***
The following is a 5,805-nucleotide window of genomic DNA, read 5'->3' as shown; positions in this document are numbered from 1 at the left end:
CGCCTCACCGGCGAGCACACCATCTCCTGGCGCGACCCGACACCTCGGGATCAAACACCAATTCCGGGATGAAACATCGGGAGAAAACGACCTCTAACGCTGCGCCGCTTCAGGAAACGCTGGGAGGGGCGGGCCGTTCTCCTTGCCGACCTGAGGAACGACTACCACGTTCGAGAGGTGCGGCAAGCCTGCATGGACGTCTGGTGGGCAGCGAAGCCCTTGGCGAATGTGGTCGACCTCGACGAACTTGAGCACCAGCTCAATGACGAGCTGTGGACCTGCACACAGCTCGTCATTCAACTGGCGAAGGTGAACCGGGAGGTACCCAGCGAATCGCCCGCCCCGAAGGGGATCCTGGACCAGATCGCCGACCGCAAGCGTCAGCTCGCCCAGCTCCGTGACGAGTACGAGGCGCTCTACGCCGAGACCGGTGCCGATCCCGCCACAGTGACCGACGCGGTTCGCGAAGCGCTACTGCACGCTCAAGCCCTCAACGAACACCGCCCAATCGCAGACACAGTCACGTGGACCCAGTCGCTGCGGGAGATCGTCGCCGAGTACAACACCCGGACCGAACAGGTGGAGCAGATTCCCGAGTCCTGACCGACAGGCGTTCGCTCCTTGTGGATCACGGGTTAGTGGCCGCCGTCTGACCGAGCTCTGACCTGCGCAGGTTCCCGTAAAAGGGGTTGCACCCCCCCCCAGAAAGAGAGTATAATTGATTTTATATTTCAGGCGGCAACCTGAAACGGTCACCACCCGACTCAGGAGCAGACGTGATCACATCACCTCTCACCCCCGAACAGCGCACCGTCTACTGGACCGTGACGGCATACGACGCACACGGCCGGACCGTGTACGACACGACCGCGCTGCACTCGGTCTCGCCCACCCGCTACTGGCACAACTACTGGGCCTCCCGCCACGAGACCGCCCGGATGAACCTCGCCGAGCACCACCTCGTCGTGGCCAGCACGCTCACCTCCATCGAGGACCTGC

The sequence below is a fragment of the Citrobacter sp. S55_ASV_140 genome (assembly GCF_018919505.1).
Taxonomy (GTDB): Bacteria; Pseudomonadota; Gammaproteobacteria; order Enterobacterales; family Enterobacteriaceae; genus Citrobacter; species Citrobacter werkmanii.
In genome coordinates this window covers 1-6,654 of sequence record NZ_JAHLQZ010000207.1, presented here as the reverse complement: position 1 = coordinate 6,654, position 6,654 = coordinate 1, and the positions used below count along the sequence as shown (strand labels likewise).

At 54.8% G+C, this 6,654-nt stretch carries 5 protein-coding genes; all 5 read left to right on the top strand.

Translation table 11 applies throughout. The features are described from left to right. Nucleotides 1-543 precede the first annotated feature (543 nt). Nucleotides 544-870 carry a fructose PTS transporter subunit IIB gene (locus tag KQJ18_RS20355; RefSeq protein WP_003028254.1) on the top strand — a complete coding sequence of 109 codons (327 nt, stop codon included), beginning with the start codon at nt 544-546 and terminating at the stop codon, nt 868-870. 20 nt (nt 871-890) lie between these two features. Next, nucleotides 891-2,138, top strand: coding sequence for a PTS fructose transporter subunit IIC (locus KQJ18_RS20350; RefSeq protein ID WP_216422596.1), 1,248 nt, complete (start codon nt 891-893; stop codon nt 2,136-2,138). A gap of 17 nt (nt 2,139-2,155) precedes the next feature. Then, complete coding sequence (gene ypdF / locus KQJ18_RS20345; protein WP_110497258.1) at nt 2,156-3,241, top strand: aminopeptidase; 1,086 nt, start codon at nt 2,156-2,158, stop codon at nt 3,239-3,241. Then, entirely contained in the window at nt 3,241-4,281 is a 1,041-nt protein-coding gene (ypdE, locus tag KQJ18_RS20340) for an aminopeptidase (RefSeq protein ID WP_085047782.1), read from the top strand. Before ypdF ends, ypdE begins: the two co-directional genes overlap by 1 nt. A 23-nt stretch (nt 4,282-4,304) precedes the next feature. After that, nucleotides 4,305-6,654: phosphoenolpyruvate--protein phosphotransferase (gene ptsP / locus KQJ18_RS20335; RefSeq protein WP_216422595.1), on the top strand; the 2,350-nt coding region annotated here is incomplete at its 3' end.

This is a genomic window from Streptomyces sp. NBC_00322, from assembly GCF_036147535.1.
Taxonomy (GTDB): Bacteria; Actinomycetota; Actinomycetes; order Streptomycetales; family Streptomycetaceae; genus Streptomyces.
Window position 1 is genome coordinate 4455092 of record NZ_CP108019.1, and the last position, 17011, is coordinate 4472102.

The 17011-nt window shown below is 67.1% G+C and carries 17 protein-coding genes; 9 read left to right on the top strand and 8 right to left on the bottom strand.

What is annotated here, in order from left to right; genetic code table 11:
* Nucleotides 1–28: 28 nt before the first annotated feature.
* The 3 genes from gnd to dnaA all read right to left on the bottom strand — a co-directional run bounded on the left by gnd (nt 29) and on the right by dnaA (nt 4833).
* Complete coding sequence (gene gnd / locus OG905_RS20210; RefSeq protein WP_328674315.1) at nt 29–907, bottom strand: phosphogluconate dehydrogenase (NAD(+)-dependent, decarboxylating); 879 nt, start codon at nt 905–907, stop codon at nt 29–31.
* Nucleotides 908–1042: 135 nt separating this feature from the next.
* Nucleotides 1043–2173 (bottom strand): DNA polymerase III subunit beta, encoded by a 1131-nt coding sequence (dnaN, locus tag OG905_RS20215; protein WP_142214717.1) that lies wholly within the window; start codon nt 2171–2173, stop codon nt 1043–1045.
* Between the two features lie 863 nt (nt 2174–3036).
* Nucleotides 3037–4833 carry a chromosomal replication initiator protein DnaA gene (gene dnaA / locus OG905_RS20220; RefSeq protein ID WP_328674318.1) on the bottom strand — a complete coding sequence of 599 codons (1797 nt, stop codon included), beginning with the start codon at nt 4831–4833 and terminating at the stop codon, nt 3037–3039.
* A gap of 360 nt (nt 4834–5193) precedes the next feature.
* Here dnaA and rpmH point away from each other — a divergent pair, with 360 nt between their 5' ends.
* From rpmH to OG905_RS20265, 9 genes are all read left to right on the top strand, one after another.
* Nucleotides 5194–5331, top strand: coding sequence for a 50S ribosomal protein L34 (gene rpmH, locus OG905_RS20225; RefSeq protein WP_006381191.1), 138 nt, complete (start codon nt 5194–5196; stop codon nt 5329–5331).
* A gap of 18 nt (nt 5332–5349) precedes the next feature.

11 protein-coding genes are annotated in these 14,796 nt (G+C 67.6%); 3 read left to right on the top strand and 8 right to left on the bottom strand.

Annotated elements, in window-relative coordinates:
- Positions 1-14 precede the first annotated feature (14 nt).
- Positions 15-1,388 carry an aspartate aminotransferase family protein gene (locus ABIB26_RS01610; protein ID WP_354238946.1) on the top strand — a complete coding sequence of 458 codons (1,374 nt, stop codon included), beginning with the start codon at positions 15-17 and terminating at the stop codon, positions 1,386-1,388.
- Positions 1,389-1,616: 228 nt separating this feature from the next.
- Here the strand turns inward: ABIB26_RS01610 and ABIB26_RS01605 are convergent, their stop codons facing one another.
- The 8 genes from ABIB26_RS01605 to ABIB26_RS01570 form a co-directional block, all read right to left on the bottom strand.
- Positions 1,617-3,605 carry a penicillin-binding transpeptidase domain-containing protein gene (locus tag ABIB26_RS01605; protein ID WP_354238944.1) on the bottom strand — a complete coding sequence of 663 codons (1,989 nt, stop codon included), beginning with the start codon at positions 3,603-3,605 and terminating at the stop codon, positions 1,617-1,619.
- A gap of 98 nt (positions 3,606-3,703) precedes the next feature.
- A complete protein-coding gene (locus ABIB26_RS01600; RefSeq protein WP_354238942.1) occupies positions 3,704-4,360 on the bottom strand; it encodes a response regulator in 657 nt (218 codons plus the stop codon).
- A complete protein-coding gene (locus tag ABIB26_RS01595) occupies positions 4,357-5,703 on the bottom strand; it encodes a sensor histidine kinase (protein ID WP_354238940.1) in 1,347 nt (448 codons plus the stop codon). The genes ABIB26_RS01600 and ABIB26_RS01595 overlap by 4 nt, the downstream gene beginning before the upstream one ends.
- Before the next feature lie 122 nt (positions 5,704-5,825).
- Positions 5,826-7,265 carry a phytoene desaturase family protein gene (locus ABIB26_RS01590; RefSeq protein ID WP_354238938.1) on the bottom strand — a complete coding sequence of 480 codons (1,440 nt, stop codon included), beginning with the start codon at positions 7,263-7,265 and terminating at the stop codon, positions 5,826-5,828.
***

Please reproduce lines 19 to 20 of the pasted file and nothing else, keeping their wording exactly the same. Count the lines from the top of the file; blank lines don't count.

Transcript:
* Nucleotides 3037–4833 carry a chromosomal replication initiator protein DnaA gene (gene dnaA / locus OG905_RS20220; RefSeq protein ID WP_328674318.1) on the bottom strand — a complete coding sequence of 599 codons (1797 nt, stop codon included), beginning with the start codon at nt 4831–4833 and terminating at the stop codon, nt 3037–3039.
* A gap of 360 nt (nt 4834–5193) precedes the next feature.